BOARDMAN v. COMMISSIONER OF INTERNAL REVENUE
United States District Court, E.D. California.
December 6, 2012.
If the motion constitutes a facial attack, the Court must consider the factual allegations of the complaint to be true. Williamson v. Tucker, 645 F.2d 404, 412 (5th Cir. 1981); Mortensen, 549 F.2d at 891. If the motion constitutes a factual attack, however, "no presumptive truthfulness attaches to plaintiff's allegations, and the existence of disputed material facts will not preclude the trial court from evaluating for itself the merits of jurisdictional claims." Thornhill, 594 F.2d at 733 (quoting Mortensen, 549 F.2d at 891). If the Court grants a motion to dismiss a complaint, it must then decide whether to grant leave to amend. Generally, leave to amend should be denied only if it is clear that the deficiencies of the complaint cannot be cured by amendment. Broughton v. Cutter Labs, 622 F.2d 458, 460 (9th Cir. 1980).ANALYSIS
The Anti-Injunction Act ("the Act") establishes that "no suit for the purpose of restraining the assessment or collection of any tax shall be maintained in any court by any person, whether or not such person is the person against whom such tax was assessed." 26 U.S.C. § 7421(a).
"The Court has interpreted the principal purpose of [the Act] to be the protection of the Government's need to assess and collect taxes as expeditiously as possible with a minimum of pre-enforcement judicial interference." Bob Jones Univ. v. Simon, 416 U.S. 725, 736 (1974). As such, the Act applies to all cases impacting tax collection, even if the complaint alleges constitutional violations. Alexander v. Ams. United Inc., 616 U.S. 752, 759 (1974). Furthermore, courts have relied on the Act when the complaint seeks injunctive relief. Uptergrove v. United States, 2009 WL 2244185, *2 (E.D. Cal. July 27, 2009). Courts tend to broadly and strictly enforce the Act. Maxfield v. U.S. Postal Serv., 752 F.2d 433, 434 (9th Cir. 1984). If the Act applies to a particular lawsuit, the court lacks jurisdiction to entertain the claim or grant relief. Life Science Church v. IRS, 525 F.Supp. 399, 404 (N.D. Cal. 1981). However, the Act "sets forth [a two-prong exception] which, if present, will support the granting of equitable relief." Church of Scientology of California v. United States, 920 F.2d 1481, 1484 (9th cir. 1990). "[A]n injunction may be obtained against the collection of any tax if [the plaintiff establishes that] (1) it is `clear that under no circumstances could the government ultimately prevail' and (2) `equity jurisdiction' otherwise exists, i.e., the taxpayer shows that he would otherwise suffer irreparable injury." Id. at 1485 (internal citations omitted).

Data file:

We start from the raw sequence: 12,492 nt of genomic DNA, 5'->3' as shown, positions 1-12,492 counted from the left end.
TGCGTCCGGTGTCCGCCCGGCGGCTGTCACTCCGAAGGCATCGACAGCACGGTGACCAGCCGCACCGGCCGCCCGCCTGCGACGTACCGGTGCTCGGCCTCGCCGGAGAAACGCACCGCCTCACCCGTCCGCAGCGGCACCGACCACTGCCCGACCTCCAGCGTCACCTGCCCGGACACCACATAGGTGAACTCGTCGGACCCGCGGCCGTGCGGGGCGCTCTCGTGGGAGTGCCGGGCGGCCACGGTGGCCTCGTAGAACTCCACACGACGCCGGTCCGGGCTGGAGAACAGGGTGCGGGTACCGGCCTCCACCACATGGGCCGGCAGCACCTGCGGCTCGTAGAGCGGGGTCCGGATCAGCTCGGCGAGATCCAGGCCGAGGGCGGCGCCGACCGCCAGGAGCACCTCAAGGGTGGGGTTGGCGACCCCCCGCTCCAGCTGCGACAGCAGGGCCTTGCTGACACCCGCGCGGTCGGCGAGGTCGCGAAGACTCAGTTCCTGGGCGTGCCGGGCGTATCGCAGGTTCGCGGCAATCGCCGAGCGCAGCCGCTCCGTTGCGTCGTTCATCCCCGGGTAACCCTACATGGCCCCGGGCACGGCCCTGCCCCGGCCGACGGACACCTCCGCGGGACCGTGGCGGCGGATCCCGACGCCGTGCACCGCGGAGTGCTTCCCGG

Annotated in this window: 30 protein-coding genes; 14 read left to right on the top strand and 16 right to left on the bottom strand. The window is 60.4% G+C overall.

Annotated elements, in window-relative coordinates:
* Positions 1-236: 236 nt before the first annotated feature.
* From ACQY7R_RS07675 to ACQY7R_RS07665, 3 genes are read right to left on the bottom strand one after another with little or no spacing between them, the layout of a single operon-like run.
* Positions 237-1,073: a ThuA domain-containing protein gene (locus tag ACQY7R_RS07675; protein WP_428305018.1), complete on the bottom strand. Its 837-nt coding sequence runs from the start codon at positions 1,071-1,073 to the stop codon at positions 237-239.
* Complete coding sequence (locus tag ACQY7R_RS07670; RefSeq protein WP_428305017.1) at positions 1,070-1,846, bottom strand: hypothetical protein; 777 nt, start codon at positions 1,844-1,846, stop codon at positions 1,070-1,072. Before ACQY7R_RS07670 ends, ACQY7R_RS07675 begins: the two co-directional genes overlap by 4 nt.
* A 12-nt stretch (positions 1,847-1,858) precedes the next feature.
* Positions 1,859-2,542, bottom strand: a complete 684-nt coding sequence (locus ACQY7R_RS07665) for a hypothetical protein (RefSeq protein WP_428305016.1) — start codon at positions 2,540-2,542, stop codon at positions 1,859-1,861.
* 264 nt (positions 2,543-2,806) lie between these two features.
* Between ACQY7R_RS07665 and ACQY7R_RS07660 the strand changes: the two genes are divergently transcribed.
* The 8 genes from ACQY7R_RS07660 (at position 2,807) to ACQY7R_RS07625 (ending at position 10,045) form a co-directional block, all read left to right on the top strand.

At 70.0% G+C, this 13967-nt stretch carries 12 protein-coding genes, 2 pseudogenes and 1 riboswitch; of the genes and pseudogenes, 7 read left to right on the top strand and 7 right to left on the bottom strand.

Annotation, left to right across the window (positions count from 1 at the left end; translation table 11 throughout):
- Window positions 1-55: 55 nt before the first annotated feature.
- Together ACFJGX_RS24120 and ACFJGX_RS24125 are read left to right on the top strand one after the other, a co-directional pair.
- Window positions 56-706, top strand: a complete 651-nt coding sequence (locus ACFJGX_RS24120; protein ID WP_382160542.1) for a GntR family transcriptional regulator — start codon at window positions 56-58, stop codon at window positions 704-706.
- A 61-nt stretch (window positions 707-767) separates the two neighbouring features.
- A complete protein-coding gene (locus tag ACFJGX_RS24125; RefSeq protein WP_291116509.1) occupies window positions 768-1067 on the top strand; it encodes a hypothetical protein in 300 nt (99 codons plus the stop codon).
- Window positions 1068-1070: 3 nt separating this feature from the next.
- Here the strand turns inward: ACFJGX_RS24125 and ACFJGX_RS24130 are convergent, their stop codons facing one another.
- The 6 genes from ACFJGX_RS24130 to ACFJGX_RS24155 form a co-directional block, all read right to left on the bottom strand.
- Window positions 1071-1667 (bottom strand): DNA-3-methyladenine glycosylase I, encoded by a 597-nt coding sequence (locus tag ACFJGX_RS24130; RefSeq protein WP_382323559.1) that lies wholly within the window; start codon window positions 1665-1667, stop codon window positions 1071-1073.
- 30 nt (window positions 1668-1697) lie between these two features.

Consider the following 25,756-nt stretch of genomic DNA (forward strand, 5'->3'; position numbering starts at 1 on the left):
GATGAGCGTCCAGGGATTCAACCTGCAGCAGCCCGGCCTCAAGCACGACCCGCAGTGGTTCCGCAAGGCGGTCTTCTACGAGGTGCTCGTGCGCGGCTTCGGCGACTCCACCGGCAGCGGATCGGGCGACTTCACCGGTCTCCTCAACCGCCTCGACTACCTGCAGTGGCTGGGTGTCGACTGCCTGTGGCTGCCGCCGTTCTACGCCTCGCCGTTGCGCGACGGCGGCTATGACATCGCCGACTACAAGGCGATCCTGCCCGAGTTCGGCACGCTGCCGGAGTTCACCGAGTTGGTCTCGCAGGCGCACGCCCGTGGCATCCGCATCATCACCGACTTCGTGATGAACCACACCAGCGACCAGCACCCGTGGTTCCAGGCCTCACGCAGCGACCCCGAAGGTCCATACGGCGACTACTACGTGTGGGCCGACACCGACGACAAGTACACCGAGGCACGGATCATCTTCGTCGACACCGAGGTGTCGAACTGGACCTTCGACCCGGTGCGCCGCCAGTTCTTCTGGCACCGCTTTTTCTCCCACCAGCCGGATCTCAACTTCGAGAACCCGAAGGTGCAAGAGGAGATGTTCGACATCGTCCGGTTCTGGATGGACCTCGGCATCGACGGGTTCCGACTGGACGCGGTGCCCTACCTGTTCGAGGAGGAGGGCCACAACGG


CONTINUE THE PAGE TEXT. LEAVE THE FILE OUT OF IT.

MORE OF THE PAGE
A. Whether the Act Applies